Harman International Industries Inc has become a successful audio equipment company through acquiring promising smaller hi-fi companies, such as Infinity Systems Inc and JBL Inc. Co-founder and CEO Sidney Harman foresees continued opportunities for the company, which is one of only two large consumer electronics manufacturers to remain US-owned. Harman International's latest strategy is to focus on user-friendly product features. Management of subsidiary Infinity under Hank Suerth is also described.


WASHINGTON--Forty years ago Sidney Harman was just getting started in the hi-fi business. Now he's starting out again.


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A founder of Harman kardon Inc. in 1952, he was one of a tiny group of men who established the U.S. hi-fi industry. Today as chairman and chief executive of Harman International Industries INc., he heads a globsal enterprise with annual sales headed towards $1 billion.

But despite the growth of the past, Harman said he forcesees new opportunies for the company in its continuing roles as he-fi supplier to U.S. retailers. This due to factors that are affecting its major compeitors in Japanm as well as strengths within the company itself.


As a result of the strong yen and Japan's economics difficulties, manufacturers in that country don't have the competitive pricing strengths that they had in the past, he believed. Meanwhile, harman International has undergone changes that Harman feels are providing strengths for the present as well as for the future.


"I think the next 10 years is the decade for our company," said Harman, 75, "and I intend to be fully engaged."


Under Harman's leadership, Harman International--beginning with the purchase of JBL back in 1969--has gathered through acquisition a group of orginally small but promising audio companies. It has nurtured them with technology, with capital and with its own marketing capabilities.

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As a result, the corporation now presides over a group of bands which have been shaply honed to effectively penetrate certain parts of the consumer electronics industry, as well as certain commercial and industrial sectors.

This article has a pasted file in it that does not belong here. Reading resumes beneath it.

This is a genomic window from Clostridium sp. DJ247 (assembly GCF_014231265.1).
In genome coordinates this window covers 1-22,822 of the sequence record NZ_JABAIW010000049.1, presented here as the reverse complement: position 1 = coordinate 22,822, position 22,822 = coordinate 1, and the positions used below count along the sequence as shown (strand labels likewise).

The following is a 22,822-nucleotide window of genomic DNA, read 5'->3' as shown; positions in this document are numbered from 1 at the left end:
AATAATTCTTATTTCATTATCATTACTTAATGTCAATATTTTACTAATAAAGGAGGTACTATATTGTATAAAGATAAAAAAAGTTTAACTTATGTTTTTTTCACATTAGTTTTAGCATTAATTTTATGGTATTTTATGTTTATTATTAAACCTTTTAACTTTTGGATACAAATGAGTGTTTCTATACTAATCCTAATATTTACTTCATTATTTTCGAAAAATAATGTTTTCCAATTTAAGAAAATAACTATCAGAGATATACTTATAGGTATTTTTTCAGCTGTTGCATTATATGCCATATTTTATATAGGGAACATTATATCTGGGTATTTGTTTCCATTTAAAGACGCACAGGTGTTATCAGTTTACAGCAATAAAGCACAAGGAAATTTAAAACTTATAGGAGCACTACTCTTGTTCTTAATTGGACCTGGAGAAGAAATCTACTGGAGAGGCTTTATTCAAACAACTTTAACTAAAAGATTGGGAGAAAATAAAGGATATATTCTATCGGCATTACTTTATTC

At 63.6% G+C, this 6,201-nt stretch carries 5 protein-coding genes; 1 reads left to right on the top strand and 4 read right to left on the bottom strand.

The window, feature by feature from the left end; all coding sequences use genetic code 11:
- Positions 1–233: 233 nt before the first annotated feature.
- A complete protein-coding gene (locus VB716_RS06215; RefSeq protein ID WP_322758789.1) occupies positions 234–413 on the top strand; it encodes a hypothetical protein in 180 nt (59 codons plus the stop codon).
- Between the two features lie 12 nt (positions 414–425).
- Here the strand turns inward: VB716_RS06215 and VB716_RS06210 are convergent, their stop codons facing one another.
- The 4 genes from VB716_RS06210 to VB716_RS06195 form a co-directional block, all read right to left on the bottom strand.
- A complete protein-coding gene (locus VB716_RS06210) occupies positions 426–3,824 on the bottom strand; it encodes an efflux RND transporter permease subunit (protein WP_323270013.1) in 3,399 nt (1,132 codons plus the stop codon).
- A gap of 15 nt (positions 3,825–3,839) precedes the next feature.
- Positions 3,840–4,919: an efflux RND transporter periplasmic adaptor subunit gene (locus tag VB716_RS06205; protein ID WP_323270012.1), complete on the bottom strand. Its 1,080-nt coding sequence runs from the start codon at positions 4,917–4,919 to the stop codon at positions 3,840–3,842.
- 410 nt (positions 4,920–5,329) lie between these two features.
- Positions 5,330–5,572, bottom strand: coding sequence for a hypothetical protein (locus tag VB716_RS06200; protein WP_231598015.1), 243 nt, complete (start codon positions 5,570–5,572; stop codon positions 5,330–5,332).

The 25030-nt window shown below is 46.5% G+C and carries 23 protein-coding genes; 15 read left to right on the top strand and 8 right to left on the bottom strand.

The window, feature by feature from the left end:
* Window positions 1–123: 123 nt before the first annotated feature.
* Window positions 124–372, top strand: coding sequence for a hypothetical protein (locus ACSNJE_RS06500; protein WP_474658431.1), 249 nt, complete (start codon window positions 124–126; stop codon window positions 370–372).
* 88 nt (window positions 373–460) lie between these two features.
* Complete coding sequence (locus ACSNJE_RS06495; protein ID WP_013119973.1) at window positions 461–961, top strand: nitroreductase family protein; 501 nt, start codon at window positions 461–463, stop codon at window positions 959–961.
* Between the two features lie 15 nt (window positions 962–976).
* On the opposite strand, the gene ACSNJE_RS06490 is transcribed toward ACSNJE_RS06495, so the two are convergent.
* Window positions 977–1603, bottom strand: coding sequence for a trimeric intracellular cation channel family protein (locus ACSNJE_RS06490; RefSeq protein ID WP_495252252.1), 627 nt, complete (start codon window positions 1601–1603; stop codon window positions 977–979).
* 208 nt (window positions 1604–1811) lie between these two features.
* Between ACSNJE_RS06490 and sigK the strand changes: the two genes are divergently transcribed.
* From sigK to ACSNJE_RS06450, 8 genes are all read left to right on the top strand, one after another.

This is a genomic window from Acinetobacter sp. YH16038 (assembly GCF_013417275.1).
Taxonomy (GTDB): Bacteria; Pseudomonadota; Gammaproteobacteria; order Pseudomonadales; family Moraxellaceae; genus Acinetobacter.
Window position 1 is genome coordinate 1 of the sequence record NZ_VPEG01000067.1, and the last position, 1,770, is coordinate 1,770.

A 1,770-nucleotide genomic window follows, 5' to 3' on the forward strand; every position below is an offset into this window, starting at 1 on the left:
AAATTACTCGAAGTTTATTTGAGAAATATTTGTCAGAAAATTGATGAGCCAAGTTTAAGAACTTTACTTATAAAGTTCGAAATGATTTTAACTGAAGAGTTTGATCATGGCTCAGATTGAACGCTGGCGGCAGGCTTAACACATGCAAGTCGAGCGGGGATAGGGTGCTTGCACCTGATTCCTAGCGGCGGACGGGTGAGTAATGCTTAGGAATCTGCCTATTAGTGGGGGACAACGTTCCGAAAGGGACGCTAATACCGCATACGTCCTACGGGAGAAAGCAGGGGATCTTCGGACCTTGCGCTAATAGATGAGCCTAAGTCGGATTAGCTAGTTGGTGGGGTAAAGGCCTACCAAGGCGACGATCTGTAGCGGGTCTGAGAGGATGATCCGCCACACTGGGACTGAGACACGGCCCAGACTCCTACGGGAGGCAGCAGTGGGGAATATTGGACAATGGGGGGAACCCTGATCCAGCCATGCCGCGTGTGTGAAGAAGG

Tom Jacoby, president of the consumer group, which accounted for 41 percent of the company's sales of $665 million for the year ended June 30, an operation which includes JBL consumer speakers; Infinity, a speaker company specializing in products at a somewhat higher price level, and Harman Kardon, an electronics audio manufacturer and the original company from which Harman International sprouted.


In addition to Harman Kardon and JBL in the consumer group is Pyle, a car speaker manufacturer; Fosgate, signal processors for home theater, and Audio Access, a maker of switching devices for amplifiers. Also in the group is Concord, a supplier of amps and loudspeakers.


Infinity, the loudspeaker company, is an example of how a tiny firm can mature into a sizable business under Harman International's ownership. Purchased eight year ago, the company is now third among U.S. owned speaker manufacturer after Bose and after JBL, according to Hank Suerth, division president. Harman International's acquisitions are also aimed at penetrating new market segments.


For example, the company recently purchased a minority interest in Madrigal Audio Laboratories makers of Mark Levinson brand high-end hi-fi components which are recognized for innovative engineering. Harman said the company has an option to purchase a majority interest and has plans to do so.


The goal is to become involved in the most sophisticated level of the hi-fi industry and to make use of the technologies that are likely to flow between the Harman and Madrigal.

Harman International is as much a state of mind as it is a collection of brand names, buildings, equipment and people. Harman himself said he believes that because of these ideas, the company has been able to withstand the onslaught of competition from Asia since the 1960s. He feels that ideas hold the key to what he is convinced will be an impressive future.


The company is acknowledge to be the only large consumer electronics manufacturer besides Zenith that has been able to survive as an American-owned company. Gone from U.S. ownership are RCA, Magnavox, Sylvania, Philco-Ford and General Electric consumer electronics to mention a few of the more prominent names.

Totally gone from the scene as consumer electronic audio-video brands are Admiral, Westinghouse and Motorola.

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Harman said he believed that certain important ideas hold the key to the company's future. Some of these ideas are opposed to philosophies that have influenced the thinking of much of U.S. industry during the past two generations.


In the 1930s Alfred Sloan, then chairman of General Motors, made what became a oft-repeated remark to a group of executives. "You're not in the business of making autos," he said. "You're in the business of making money."


As far Harman is concerned, the industrial executive who honors the manufacturing process h



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